Over the 30 years since combined oral contraceptives (OCs) first emerged, scientists have learned that reducing the estrogen component by 80% and the progestogen component by 90% provides adequate contraception and reduces adverse side effects. Their better understanding of the mechanisms of the metabolism of estrogens and progestogens contained in these OCs has allowed them to develop new progestogens, all modifications of levonorgestrel. These new progestogens include desogestrel, gestodene, and norgestimate which further reduce the likelihood of androgenic side effects and adverse changes of blood lipids, coagulation, and carbohydrate metabolism. They were first introduced in Europe and are expected to be approved by the US Food and Drug Administration soon. The improved understanding of the metabolic mechanisms has also allowed scientists to learn about the role of the cytochrome P-450 hydroxylating enzyme system in steroid metabolism and about interactions of OCs with other drugs. This hepatic system 2-hydroxylates ethinyl estradiol and eliminates it more rapidly from the body; so inhibiting 2-hydroxylase activity would make ethinyl estradiol more powerful, while stimulating it would reduce ethinyl estradiol's potency. This discovery alerts physicians to be cautious when prescribing other medications, while a woman is taking an OC, that could induce or inhibit this enzyme system, e.g., rifampicin (an inducer) and cimetidine (an inhibitor). Scientific documentation for a justification of the pill-free interval does not exist. Disadvantages of the pill-free interval include estrogen withdrawal symptoms, e.g., migraine headaches and the risk of reduced contraceptive efficacy.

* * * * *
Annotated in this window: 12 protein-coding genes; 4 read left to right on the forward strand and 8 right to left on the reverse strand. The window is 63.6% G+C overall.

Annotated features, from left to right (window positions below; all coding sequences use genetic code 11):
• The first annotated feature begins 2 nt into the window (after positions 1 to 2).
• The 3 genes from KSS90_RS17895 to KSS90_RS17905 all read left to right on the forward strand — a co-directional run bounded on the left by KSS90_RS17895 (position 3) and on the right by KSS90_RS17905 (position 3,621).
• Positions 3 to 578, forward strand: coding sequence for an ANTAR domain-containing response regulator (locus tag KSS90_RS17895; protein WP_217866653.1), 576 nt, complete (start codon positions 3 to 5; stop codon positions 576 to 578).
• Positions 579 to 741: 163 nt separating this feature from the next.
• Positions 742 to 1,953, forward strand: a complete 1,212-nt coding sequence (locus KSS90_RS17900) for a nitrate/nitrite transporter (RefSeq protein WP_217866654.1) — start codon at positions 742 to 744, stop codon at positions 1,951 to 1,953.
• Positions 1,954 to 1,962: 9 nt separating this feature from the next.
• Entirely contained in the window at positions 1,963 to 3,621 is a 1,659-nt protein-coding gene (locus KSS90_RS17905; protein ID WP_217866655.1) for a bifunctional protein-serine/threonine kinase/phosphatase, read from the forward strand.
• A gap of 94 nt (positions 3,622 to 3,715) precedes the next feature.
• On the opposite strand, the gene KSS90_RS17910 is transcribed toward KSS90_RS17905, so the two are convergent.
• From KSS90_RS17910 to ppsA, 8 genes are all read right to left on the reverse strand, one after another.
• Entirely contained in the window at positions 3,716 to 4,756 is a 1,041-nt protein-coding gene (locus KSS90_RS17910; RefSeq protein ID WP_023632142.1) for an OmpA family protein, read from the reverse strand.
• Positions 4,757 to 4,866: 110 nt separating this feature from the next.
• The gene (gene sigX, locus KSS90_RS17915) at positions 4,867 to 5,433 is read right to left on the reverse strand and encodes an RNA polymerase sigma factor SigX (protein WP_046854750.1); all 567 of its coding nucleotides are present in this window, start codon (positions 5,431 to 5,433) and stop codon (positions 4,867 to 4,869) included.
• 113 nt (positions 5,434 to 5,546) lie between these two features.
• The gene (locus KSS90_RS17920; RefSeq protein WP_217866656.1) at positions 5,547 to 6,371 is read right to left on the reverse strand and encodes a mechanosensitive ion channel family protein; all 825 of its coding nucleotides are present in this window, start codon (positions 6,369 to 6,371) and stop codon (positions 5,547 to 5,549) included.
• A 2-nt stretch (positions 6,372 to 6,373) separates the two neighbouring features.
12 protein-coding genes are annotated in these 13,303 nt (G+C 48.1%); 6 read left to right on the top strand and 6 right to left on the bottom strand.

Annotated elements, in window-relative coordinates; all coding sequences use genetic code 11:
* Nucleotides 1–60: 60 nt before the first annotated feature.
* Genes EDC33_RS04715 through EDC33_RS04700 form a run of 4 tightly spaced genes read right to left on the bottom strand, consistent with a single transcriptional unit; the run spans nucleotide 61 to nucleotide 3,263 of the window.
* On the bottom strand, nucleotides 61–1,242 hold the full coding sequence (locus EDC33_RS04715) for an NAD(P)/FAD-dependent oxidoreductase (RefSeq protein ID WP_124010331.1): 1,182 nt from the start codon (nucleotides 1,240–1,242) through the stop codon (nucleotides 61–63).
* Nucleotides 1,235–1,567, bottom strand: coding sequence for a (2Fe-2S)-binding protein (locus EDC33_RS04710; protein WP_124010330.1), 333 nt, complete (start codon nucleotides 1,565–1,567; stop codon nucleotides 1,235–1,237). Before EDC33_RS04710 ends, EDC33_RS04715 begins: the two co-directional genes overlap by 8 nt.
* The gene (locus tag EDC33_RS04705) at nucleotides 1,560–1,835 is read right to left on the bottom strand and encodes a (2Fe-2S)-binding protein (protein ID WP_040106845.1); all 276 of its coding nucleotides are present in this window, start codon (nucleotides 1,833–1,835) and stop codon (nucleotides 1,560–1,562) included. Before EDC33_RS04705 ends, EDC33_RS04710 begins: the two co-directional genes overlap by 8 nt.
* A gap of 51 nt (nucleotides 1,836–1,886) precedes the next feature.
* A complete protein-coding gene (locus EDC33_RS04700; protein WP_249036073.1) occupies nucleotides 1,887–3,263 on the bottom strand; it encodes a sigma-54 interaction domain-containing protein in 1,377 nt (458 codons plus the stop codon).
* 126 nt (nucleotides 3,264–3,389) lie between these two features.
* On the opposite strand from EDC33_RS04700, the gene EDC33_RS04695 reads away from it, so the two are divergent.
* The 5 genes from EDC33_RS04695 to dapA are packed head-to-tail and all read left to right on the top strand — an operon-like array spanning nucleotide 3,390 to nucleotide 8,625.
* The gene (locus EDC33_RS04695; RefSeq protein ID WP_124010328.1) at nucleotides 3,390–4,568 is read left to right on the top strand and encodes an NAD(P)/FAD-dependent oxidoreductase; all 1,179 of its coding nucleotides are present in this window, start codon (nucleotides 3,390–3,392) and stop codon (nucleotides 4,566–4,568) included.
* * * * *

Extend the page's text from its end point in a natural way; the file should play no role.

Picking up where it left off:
|Original language||English (US)|
|Number of pages||7|
|Journal||Current Opinion in Obstetrics and Gynecology|
|Publication status||Published - 1992|
ASJC Scopus subject areas
- Obstetrics and Gynecology